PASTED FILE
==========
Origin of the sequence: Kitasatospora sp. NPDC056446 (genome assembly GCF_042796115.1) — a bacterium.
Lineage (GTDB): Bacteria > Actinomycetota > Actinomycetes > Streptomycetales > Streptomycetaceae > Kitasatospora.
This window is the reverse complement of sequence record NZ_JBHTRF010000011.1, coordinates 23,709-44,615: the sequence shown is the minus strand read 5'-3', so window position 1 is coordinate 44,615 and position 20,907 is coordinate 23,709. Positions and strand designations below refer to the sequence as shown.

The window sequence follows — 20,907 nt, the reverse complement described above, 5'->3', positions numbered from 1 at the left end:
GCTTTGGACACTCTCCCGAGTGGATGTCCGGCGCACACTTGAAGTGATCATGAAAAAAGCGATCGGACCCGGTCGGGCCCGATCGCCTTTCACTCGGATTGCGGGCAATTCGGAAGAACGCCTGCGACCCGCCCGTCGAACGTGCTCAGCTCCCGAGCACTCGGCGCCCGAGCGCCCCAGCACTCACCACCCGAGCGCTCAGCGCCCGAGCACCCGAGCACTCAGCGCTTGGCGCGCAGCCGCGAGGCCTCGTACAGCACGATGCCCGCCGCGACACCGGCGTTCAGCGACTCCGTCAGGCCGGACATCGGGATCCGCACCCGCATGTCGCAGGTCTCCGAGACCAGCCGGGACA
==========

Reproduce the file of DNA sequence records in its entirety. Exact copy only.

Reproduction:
Origin of the sequence: Kitasatospora sp. NPDC056446 (genome assembly GCF_042796115.1) — a bacterium.
Lineage (GTDB): Bacteria > Actinomycetota > Actinomycetes > Streptomycetales > Streptomycetaceae > Kitasatospora.
This window is the reverse complement of sequence record NZ_JBHTRF010000011.1, coordinates 23,709-44,615: the sequence shown is the minus strand read 5'-3', so window position 1 is coordinate 44,615 and position 20,907 is coordinate 23,709. Positions and strand designations below refer to the sequence as shown.

The window sequence follows — 20,907 nt, the reverse complement described above, 5'->3', positions numbered from 1 at the left end:
GCTTTGGACACTCTCCCGAGTGGATGTCCGGCGCACACTTGAAGTGATCATGAAAAAAGCGATCGGACCCGGTCGGGCCCGATCGCCTTTCACTCGGATTGCGGGCAATTCGGAAGAACGCCTGCGACCCGCCCGTCGAACGTGCTCAGCTCCCGAGCACTCGGCGCCCGAGCGCCCCAGCACTCACCACCCGAGCGCTCAGCGCCCGAGCACCCGAGCACTCAGCGCTTGGCGCGCAGCCGCGAGGCCTCGTACAGCACGATGCCCGCCGCGACACCGGCGTTCAGCGACTCCGTCAGGCCGGACATCGGGATCCGCACCCGCATGTCGCAGGTCTCCGAGACCAGCCGGGACA